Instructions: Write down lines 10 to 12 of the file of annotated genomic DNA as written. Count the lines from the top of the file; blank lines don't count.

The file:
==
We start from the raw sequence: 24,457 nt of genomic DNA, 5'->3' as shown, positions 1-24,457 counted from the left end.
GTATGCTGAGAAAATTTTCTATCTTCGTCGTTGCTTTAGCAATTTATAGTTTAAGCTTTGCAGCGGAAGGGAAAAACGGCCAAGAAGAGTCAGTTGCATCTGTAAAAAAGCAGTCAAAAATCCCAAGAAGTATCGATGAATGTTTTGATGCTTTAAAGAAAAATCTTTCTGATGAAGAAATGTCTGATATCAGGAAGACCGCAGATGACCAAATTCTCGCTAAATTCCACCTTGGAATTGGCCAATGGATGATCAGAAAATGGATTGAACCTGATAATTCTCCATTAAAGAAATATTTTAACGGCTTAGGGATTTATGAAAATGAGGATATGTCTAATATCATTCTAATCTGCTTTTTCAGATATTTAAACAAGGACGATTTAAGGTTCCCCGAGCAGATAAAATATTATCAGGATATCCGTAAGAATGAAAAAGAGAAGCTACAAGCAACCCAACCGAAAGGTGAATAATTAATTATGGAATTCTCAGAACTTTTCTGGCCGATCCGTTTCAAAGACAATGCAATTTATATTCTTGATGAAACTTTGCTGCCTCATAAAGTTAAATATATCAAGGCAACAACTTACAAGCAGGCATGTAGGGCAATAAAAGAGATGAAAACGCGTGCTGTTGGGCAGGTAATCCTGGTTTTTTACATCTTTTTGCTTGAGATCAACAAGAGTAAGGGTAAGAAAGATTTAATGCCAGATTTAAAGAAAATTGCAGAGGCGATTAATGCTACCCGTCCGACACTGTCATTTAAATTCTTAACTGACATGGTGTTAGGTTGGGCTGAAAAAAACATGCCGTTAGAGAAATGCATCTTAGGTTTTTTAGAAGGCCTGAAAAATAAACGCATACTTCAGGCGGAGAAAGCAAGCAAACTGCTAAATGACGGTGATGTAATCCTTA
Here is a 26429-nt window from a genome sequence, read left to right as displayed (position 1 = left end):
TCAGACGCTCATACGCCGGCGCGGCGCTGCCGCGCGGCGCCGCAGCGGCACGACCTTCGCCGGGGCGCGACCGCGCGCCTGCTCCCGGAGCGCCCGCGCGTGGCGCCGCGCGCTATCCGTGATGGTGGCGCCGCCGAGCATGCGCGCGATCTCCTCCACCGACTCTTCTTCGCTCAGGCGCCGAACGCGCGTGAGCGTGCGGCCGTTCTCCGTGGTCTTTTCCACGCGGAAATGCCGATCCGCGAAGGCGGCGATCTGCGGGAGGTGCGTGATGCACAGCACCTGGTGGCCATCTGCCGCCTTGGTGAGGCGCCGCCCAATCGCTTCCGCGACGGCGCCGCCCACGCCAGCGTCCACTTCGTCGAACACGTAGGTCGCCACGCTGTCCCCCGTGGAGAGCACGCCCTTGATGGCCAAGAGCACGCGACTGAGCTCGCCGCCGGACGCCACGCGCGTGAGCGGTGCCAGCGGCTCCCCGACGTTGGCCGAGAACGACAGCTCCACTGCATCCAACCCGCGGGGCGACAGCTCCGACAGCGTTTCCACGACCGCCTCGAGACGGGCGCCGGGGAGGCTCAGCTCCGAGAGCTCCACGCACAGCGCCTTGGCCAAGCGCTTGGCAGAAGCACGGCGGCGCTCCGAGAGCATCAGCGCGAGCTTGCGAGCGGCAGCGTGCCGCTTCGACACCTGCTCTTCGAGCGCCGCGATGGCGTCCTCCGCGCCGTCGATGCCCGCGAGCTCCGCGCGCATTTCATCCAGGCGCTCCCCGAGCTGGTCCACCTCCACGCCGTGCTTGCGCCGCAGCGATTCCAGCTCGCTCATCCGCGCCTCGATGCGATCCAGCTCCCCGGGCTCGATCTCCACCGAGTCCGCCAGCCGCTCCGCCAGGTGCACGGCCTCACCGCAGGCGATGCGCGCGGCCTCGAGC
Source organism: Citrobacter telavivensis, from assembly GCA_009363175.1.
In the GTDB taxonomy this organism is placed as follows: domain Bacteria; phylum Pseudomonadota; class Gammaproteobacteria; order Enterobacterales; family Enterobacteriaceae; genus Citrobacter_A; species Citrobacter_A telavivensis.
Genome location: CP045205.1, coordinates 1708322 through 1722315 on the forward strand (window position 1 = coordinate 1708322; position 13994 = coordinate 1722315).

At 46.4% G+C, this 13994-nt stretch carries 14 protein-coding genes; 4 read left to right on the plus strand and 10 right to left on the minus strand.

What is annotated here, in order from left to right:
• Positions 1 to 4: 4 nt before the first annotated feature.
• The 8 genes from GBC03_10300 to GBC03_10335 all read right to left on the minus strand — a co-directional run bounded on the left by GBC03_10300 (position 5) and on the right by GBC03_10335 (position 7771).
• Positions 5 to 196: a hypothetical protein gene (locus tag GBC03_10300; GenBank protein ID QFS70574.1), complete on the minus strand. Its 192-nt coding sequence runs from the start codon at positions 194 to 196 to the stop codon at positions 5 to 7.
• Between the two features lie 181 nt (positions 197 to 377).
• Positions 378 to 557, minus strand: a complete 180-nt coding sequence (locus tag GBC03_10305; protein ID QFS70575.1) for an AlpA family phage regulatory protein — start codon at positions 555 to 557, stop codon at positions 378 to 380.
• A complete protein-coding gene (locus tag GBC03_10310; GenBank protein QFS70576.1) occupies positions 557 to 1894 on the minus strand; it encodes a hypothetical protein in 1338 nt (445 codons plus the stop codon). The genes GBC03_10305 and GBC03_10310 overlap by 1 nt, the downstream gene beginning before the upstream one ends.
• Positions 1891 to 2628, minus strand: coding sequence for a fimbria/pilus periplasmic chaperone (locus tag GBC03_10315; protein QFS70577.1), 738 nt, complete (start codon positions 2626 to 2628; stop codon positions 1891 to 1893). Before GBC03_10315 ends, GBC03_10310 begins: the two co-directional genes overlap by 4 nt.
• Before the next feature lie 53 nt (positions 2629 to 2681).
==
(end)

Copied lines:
• Positions 1 to 4: 4 nt before the first annotated feature.
• The 8 genes from GBC03_10300 to GBC03_10335 all read right to left on the minus strand — a co-directional run bounded on the left by GBC03_10300 (position 5) and on the right by GBC03_10335 (position 7771).
• Positions 5 to 196: a hypothetical protein gene (locus tag GBC03_10300; GenBank protein ID QFS70574.1), complete on the minus strand. Its 192-nt coding sequence runs from the start codon at positions 194 to 196 to the stop codon at positions 5 to 7.